DEAR CAROLYN:I work from home at a career I love that I built myself. I’m also the parent of two small children. And I have a paralyzing sense that I’m a lazy bum.
This is despite the fact that I am by all (external) accounts a hardworking, productive person. I know my fears of being lazy are overblown. I get my work done. My clients are happy with me. I’m a good parent. I follow through on my obligations.
I just also sometimes take a nap or read a book while my kids are at school, instead of doing my paid work.
For a while, I tried to just own it. When my inner critic would call me lazy for procrastinating or for taking a bath in the middle of the day, I’d respond, “OK, so I’m lazy. So what?” This was helpful at first, but it is losing its effectiveness.
Other than talking to a therapist about this — which I’m working on, but it’s been very difficult to find someone I click with and this is not an urgent issue — do you have any suggestions for how to stop seeing my time usage as a moral failing?
Struggling With Feelings of Laziness
DEAR STRUGGLING:I love my country, I love my fellow citizens, I love me some good wholesome can-do-ism, but there are times I want to punch my culture in the throat.
You have won the lottery. You bathe at midday in the tears of your predecessors, who fought and marched and suffered to give their children a world with choices, with agency, with satisfying paid work, with time to raise their children that doesn’t come at the cost of time for themselves.
I mean, damn.
You’ve got it.
And maybe you do have some personal, internal malfunction that keeps you from appreciating what you have, and maybe you’re right that a good therapist is the best way to fix this allegedly malfunctioning part of you — but I can’t be alone in thinking that blaming yourself for this self-doubt is but another symptom of the cultural sickness, the productivity fetish, declaring you unworthy just because you take a few moments to breathe.
Maybe outside permission to relax is all you need to counteract that outside pressure to work. If so, then you’ve got mine. But if happiness were a mere dope-slap away, then your strategy of owning it would probably also have worked just fine. So it’s possible you have to work to retrain yourself to honor rest as a virtue.
Start with understanding productivity. Yours is a knowledge-economy type job, yes? So, research suggests you have only about six productive hours per day anyway. (From 2012 and with some broken links, but still a persuasive aggregation: http://bit.ly/LessAsMore.)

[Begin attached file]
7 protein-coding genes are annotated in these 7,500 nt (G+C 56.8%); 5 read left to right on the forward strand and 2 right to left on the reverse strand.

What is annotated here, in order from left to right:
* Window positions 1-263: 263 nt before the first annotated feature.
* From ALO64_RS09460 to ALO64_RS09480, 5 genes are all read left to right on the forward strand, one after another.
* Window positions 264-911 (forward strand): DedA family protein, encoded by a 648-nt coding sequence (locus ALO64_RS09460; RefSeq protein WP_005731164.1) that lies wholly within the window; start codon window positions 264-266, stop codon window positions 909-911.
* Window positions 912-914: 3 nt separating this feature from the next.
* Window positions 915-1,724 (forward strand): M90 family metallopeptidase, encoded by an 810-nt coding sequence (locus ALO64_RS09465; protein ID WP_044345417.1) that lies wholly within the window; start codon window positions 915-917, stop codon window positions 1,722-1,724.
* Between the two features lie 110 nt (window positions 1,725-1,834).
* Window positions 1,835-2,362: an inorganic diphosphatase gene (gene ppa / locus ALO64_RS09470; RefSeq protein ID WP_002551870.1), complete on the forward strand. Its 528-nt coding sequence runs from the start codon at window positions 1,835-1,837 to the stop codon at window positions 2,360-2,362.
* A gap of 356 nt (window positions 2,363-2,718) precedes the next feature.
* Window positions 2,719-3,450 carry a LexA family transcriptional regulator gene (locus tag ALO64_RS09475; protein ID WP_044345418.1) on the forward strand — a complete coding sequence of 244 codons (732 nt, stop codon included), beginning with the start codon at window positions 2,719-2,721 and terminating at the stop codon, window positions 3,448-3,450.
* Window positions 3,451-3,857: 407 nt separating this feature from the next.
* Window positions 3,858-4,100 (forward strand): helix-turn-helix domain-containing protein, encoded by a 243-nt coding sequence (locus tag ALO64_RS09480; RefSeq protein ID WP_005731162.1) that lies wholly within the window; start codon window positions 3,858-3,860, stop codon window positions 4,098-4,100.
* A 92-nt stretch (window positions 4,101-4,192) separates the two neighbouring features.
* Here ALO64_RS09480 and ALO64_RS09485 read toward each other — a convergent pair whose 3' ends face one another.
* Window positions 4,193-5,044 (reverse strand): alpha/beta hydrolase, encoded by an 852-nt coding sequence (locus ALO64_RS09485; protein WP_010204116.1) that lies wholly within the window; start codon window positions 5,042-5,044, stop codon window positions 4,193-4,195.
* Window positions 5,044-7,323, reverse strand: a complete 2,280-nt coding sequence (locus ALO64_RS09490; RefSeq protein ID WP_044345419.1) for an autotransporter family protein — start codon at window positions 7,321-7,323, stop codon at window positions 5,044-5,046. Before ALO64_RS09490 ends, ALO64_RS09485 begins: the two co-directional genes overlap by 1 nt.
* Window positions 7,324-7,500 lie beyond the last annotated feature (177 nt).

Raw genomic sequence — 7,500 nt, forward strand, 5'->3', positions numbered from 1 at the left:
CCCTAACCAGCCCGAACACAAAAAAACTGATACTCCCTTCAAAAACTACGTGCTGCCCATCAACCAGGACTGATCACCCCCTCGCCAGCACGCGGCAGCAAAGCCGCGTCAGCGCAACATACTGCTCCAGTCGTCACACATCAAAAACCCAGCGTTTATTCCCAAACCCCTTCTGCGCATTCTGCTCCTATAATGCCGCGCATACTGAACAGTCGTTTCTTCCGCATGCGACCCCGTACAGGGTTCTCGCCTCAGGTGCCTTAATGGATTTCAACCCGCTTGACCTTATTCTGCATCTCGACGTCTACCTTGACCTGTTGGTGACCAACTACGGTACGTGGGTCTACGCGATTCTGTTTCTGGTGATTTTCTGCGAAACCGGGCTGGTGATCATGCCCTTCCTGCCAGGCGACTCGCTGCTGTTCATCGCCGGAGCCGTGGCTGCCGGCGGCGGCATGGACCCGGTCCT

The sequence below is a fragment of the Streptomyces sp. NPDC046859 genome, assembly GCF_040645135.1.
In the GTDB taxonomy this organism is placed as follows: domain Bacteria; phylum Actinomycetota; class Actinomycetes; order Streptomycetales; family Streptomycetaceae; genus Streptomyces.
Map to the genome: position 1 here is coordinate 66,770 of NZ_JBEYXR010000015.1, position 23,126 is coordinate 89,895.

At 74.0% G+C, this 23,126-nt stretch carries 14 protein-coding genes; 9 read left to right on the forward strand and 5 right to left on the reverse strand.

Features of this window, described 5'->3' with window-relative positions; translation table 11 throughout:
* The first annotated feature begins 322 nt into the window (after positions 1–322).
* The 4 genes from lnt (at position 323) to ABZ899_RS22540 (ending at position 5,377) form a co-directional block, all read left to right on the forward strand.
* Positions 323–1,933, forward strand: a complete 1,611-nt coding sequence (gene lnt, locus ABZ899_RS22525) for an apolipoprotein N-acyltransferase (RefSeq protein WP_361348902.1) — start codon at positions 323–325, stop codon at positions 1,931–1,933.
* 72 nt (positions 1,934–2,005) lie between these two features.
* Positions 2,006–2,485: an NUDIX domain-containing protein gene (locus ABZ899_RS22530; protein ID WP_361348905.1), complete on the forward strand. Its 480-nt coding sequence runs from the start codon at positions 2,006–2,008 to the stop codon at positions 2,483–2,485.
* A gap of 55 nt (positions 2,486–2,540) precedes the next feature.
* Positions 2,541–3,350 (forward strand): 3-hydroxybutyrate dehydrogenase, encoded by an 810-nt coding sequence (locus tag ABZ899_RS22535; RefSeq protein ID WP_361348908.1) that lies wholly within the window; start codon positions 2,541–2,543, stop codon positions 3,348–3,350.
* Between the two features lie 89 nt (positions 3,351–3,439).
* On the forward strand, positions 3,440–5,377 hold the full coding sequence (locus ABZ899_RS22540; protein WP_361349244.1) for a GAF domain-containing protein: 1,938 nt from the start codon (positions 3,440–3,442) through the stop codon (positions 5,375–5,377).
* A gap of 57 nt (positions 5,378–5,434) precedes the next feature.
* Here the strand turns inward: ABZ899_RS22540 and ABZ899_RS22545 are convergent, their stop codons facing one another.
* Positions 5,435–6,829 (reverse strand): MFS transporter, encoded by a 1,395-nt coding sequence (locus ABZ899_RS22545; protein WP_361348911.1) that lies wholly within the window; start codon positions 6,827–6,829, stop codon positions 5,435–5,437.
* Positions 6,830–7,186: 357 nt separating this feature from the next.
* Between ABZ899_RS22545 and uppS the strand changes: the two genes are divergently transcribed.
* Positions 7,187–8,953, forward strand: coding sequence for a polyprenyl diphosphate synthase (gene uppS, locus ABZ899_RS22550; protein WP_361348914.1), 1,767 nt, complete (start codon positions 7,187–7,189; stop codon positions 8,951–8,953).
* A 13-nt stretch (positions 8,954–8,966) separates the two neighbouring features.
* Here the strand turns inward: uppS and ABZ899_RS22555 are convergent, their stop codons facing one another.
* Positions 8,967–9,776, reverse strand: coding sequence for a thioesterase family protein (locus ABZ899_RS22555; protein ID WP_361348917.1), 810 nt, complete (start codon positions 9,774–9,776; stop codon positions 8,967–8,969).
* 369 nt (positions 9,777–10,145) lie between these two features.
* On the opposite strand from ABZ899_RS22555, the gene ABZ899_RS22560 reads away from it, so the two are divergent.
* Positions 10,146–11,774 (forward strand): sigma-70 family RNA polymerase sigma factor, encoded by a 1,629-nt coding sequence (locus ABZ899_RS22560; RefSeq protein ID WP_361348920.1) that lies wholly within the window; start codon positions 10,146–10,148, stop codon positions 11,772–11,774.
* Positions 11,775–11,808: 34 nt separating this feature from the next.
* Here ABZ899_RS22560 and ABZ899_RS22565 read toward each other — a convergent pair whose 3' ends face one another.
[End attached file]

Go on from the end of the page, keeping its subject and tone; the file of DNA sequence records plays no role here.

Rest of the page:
And, rest at regular intervals improves your performance at anything you do. More creativity, better work; more patience, better parenting. That you toggle between work and child-rearing as your main pursuits, without having to rob time from either to get the other done, probably also makes you better. Each keeps you from getting worn down or bored by too much of the other good thing.
Next, use your schedule as a moral ally. Deliberately block out X hours that you need to work, after which you earn your right to play.
Disclosure: It kills me a bit to advise this, because flexibility is a gift. It allows you to work more when you’re feeling more productive, and makes you efficient. But if more rigid scheduling can help you forgive your own success, then try it. (And ditch it fast if it doesn’t help.)
Next, find a new way to apply your skilled and rested self toward the greater good. Keep up the naps, books and bubble baths, by all means — you are an inspiration, and I am not being facetious — at your usual pace except for one day a week. With that one exception, dedicate your time to a cause that’s meaningful to you. Work at a food bank, call lawmakers, nurture the neglected, raise money, put your skill set to work (or cultivate a new one). Let the world be better for your well-managed workload and it’ll be hard to keep feeling as guilty as you do.
Next: Start conversations about work-life balance. If you have a platform, then use it to invite discussion and novel ideas. Shame hates sunlight.
Finally, sigh, don’t keep postponing therapy. While you may be influenced by external pressure to work, it’s still a source of unhappiness inside you that is up to you to address — and it also may be, too, that you have a condition such as depression or anxiety that’s using “laziness” as its hook. Act now to set up some intake conversations to find a good fit. It usually takes a while to begin treatment anyway. You can always cancel if you find you’re feeling better in those intervening days or weeks, though please don’t; “paralyzing” anything is a body’s cry for help.
Email Carolyn at [email protected], follow her on Facebook at www.facebook.com/carolyn.hax or chat with her online at noon Eastern time each Friday at www.washingtonpost.com.